57. Viking Corp. Hastings 7 101.7
58. General Motors LLC Detroit 45 101.55
59. Jervis B. Webb Co. Farmington Hills 4 101.25
60. GE Aviation Systems LLC Grand Rapids 10 101.05
61. Linares Medical Devices LLC Auburn Hills 10 100.94
62. Norgren Automation Solutions LLC Saline 4 100.73
63. Terumo Cardiovascular Systems Corp. Ann Arbor 3 100.67
64. VisteonGlobal Technologies Inc. Dearborn 14 100.66
65. General Motors Corp. Detroit 15 99.96
66. Warrior Sports Inc. Warren 11 99.9
67. Plastipak Packaging Inc. Plymouth 4 99.5
68. Freudenberg-NOK General Partnership Plymouth 7 98.77
69. American Axle & Manufacturing Holdings Inc. Detroit 24 98.62
70. Bissell Homecare Inc. Grand Rapids 14 97.45
71. Shape Corp. Grand Haven 7 97.44
72. GM Global Technology Operations LLC Detroit 1,232 97.34
73. Dematic Corp. Grand Rapids 3 97.2
74. Ranir LLC Grand Rapids 4 97.05
75. Wayne State University Detroit 13 96.81
76. Ford Motor Co. Dearborn 34 96.66
77. Avon Protection Systems Inc. Cadillac 4 96.25
78. Union Carbide Chemicals & Plastics Technology LLC Midland 9 96.24
79. ThyssenKrupp Elevator Corp. Troy 6 95.88
80. Oasis Advanced Engineering Inc. Auburn Hills 3 95.73
81. Cequent Towing Products Inc. Plymouth 3 95.6
82. Federal-Mogul Ignition Co. Southfield 7 95
83. Denso International America Inc. Southfield 21 94.49
84. Federal-Mogul Corp. Southfield 10 93.92
85. Johnson Controls Technology Co. Plymouth 69 93.74
86. International Automotive Components Group North America Inc. Dearborn 5 93.48
87. NLB Corp. Wixom 3 93.43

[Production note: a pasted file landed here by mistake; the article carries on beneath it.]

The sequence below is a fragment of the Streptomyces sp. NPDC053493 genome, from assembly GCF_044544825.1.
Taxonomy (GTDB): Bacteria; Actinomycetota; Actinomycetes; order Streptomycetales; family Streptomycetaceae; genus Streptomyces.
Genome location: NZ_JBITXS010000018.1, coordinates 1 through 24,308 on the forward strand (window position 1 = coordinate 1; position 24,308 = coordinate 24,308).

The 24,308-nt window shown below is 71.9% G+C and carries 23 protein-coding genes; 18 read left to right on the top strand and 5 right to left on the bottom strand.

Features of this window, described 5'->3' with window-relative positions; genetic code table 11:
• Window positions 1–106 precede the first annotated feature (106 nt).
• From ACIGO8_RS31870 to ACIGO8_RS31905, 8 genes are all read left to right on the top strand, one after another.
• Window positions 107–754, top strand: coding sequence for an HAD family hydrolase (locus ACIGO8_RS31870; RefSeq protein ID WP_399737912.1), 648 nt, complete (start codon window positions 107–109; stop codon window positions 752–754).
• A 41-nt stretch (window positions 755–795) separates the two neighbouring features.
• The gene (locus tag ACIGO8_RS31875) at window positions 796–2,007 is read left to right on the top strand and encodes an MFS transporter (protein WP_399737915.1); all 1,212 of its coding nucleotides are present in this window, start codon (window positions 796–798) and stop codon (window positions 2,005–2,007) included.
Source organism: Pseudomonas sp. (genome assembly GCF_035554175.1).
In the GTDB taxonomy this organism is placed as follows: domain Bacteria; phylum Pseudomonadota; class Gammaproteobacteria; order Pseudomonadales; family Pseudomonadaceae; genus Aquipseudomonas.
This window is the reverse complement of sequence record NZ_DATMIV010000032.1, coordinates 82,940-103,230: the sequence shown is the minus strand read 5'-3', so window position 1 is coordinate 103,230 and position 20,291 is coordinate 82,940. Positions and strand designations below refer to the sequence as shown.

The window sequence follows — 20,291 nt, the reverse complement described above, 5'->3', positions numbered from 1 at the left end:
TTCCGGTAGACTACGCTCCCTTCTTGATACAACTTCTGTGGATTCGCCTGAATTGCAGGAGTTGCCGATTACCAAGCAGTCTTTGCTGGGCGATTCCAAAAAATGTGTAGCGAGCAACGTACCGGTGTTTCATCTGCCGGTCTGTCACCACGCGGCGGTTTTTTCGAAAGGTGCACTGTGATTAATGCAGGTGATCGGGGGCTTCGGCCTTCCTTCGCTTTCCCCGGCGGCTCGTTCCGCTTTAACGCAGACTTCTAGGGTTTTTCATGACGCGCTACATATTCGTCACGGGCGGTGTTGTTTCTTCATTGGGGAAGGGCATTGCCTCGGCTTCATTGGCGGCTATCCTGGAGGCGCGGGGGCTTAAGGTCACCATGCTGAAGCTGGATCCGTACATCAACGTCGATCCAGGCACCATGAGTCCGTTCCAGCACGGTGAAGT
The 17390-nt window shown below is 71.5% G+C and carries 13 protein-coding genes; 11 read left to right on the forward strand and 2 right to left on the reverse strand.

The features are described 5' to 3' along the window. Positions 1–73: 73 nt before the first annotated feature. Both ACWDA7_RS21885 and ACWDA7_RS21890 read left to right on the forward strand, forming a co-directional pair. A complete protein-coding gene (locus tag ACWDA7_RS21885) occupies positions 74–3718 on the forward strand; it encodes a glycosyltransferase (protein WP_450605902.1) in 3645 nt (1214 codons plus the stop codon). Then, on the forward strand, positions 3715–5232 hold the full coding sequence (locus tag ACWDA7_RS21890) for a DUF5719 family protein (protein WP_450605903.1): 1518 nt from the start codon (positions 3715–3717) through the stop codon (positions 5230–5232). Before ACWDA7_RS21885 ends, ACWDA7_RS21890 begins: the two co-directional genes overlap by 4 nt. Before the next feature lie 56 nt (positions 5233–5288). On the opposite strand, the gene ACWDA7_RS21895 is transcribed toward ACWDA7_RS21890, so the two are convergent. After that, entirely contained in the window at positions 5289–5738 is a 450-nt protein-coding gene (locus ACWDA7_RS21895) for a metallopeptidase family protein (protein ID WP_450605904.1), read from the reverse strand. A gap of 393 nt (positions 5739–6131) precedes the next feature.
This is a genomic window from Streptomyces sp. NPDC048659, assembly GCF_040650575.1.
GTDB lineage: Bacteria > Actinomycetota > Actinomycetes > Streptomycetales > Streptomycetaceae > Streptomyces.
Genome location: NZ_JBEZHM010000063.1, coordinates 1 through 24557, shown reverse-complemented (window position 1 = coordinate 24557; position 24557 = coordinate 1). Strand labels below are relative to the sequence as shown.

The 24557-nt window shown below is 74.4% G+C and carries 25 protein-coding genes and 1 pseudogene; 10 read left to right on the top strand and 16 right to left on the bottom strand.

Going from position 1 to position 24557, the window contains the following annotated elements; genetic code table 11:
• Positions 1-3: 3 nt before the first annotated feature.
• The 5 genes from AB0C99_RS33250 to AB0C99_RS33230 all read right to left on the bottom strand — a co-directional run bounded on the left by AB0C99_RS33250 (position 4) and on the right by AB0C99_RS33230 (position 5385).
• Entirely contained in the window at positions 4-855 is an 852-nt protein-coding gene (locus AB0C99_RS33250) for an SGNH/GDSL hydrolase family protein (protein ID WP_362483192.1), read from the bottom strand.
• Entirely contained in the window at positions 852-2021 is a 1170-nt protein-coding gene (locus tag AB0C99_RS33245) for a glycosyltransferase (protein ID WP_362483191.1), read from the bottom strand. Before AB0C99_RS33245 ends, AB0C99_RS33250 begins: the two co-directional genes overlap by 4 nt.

88. Steering Solutions IP Holding Corp. Saginaw 15 93.17
89. Tapco International Corp. Wixom 4 93.1
90. Magna Powertrain Inc. Troy 26 92.82
91. Federal-Mogul World Wide Inc. Southfield 17 92.82
92. Oria Collapsibles LLC Auburn Hills 4 92.63
93. Zephyros Inc. Romeo 8 92.61
94. ilumisys Inc. Troy 9 92.53
95. TRW Vehicle Safety Systems Inc. Washington 6 92.35
96. Dow Technology Investments LLC Midland 6 92.23
97. Axletech International IP Holding LLC Troy 6 92.18
98. X-Rite Inc. Grand Rapids 4 92.07
99. Cooper-Standard Automotive Inc. Novi 4 91.67
100. Delphi Technologies Inc Troy 125  91.64
 *Acquired and relocated by Becton Dickinson & Co.      

_____________________________________________________________





Economic Development • Job Creation • New Investement

July News

MICHIGAN IN THE MIDDLE OF THE PACK OF CNBC's TOP STATES FOR BUSINESS - AT LEAST FOR NOW

Business Tax Reform, Structural Budget Deficit Fixes Not Reflected in Data Yet

CNBC’s annual ranking of America’s Top States for Business sees a new champion: South Dakota. With the highest-ever score in the ranking’s history, South Dakota has gone from quiet and steady success to stealing the national spotlight. The state has never before been named the best state in the ranking, but has rarely been outside of the Top 10.

 CNBC made the announcement July 10, attributing South Dakota’s strong economy, friendly business climate, great quality of life, and low cost of doing business as reasons that the state jumped six spots to #1 in one short year. 

 

Overall Ranking

▼Overall Rank

▼State

▼Cost of Doing Business

▼Economy

▼Infrastructure

▼Workforce

▼Quality of Life

▼Technology & Innovation

▼Business Friendliness

▼Education

▼Cost of Living

▼Access to Capital

1 South Dakota 1 6 19 11 7 48 2 30 26 39
2 Texas 35 1 1 11 41 2 20 10 9 3
3 North Dakota 12 2 2 8 5 46 6 36 30 29
4 Nebraska 10 4 16 23 4 36 3 30 5 39
5 Utah 21 10 21 19 21 23 4 39 11 7
5 Virginia 38 10 21 6 18 12 6 8 20 13
7 Colorado 37 7 23 10 15 8 17 15 32 11
8 Georgia 28 19 18 1 32 17 14 8 14 5
9 Wyoming 9 15 9 16 11 47 8 20 27 39
10 Idaho 7 31 20 14 16 37 5 33 3 39
11 Iowa 13 5 28 40 14 30 9 15 16 31
12 North Carolina 32 13 31 3 30 10 18 15 20 15